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The IMF-sensitive 1.14-μm Na i doublet in early-type galaxies.

Smith, Russell J. and Alton, Padraig D. and Lucey, John R. and Conroy, C. and Carter, D. (2015) 'The IMF-sensitive 1.14-μm Na i doublet in early-type galaxies.', Monthly notices of the Royal Astronomical Society : letters., 454 (1). L71-L75.


We present J-band spectroscopy of passive galaxies focusing on the Na i doublet at 1.14 μm. Like the Na i 0.82 μm doublet, this feature is strong in low-mass stars and hence may provide a useful probe of the initial mass function (IMF). From high signal-to-noise composite spectra, we find that Na i 1.14 μm increases steeply with increasing velocity dispersion, σ, and for the most massive galaxies (σ ≳ 300 km s−1) is much stronger than predicted from synthetic spectra with Milky Way-like IMFs and solar abundances. Reproducing Na i 1.14 μm at high σ likely requires either a very high [Na/H], or a bottom-heavy IMF, or a combination of both. Using the Na D line to break the degeneracy between IMF and abundance, we infer [Na/H] ≈ +0.5 and a steep IMF (single-slope-equivalent x ≈ 3.2, where x = 2.35 for Salpeter), for the high-σ galaxies. At lower mass (σ = 50–100 km s−1), the line strengths are compatible with Milky Way (MW)-like IMFs and near-solar [Na/H]. We highlight two galaxies in our sample where strong gravitational lensing masses favour MW-like IMFs. Like the high-σ sample on average, these galaxies have strong Na i 1.14 μm; taken in isolation their sodium indices imply bottom-heavy IMFs which are hard to reconcile with the lensing masses. An alternative full-spectrum-fitting approach, applied to the high-σ sample, recovers an IMF less heavy than Salpeter, but under-predicts the Na i 1.14 μm line at the 5σ level. We conclude that current models struggle to reproduce this feature in the most massive galaxies without breaking other constraints, and caution against over-reliance on the sodium lines in spectroscopic IMF studies.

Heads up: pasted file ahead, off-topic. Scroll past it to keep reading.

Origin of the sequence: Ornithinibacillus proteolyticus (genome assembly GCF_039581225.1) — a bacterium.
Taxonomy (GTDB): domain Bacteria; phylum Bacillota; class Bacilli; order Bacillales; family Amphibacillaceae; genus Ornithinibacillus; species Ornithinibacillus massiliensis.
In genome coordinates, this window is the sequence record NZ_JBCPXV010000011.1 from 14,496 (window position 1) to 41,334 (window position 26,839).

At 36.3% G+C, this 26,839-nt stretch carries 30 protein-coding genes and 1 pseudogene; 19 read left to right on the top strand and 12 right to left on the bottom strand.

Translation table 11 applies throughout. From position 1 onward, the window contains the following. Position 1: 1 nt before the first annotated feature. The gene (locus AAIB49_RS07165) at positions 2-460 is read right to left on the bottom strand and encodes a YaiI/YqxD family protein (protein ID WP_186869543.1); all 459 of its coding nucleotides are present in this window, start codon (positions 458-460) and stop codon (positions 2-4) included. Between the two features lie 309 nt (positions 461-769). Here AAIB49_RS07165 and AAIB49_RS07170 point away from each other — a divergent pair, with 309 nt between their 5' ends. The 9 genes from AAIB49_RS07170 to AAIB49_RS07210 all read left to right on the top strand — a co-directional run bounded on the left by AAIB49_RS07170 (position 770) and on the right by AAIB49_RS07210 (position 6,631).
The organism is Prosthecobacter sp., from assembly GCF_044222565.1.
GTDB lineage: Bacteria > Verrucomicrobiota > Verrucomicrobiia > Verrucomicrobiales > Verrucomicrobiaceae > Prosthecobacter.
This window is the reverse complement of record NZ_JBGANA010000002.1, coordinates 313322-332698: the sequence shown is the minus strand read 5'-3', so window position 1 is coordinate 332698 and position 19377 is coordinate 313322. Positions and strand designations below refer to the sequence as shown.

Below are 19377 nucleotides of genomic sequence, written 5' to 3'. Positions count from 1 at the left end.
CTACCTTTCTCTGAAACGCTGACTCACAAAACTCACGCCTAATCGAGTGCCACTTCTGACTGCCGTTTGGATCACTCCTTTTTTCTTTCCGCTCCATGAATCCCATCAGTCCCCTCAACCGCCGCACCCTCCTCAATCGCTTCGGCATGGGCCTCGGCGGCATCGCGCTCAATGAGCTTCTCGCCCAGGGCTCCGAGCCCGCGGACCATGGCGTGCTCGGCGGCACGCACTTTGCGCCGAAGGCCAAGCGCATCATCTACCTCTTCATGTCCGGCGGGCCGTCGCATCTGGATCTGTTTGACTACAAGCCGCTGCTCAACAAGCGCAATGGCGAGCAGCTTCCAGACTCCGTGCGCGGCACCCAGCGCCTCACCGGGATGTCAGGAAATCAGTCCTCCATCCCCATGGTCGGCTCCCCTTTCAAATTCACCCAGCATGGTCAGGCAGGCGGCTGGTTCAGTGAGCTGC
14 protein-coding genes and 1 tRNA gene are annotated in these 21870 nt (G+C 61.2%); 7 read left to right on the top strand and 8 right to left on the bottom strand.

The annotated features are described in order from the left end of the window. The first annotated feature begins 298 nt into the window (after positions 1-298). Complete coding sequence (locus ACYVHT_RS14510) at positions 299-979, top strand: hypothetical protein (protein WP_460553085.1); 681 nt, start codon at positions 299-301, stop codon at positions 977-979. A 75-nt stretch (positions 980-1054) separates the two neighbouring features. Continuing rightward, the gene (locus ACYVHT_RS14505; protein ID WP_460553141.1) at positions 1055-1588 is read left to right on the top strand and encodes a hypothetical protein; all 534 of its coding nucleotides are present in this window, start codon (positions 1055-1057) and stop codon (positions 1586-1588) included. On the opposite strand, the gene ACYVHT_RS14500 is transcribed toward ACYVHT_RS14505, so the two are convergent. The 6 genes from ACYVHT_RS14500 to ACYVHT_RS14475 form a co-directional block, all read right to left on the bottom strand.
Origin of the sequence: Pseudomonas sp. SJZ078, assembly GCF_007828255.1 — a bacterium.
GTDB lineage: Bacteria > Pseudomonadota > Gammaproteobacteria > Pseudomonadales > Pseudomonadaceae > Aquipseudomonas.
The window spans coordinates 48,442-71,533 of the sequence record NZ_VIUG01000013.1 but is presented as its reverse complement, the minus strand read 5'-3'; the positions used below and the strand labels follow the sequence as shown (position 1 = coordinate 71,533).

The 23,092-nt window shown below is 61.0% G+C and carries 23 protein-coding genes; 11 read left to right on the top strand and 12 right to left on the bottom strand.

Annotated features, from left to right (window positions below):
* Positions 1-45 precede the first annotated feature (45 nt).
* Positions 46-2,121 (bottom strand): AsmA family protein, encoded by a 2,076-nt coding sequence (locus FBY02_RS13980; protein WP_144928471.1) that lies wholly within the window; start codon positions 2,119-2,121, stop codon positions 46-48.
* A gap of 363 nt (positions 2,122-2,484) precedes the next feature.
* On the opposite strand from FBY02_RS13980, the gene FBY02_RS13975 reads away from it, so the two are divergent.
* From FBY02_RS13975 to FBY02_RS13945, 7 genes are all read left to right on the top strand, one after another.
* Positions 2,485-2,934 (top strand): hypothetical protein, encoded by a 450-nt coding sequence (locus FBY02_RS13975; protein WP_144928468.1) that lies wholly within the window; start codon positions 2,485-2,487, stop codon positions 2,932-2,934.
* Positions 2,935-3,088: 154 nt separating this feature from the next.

Item Type:Article
Keywords:Galaxies: elliptical and lenticular, cD, Galaxies: stellar content.
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Publisher statement:This article has been accepted for publication in Monthly Notices of the Royal Astronomical Society: Letters ©: 2015 The Authors Published by Oxford University Press on behalf of the Royal Astronomical Society. All rights reserved.
Date accepted:03 September 2015
Date deposited:06 January 2016
Date of first online publication:30 September 2015
Date first made open access:No date available

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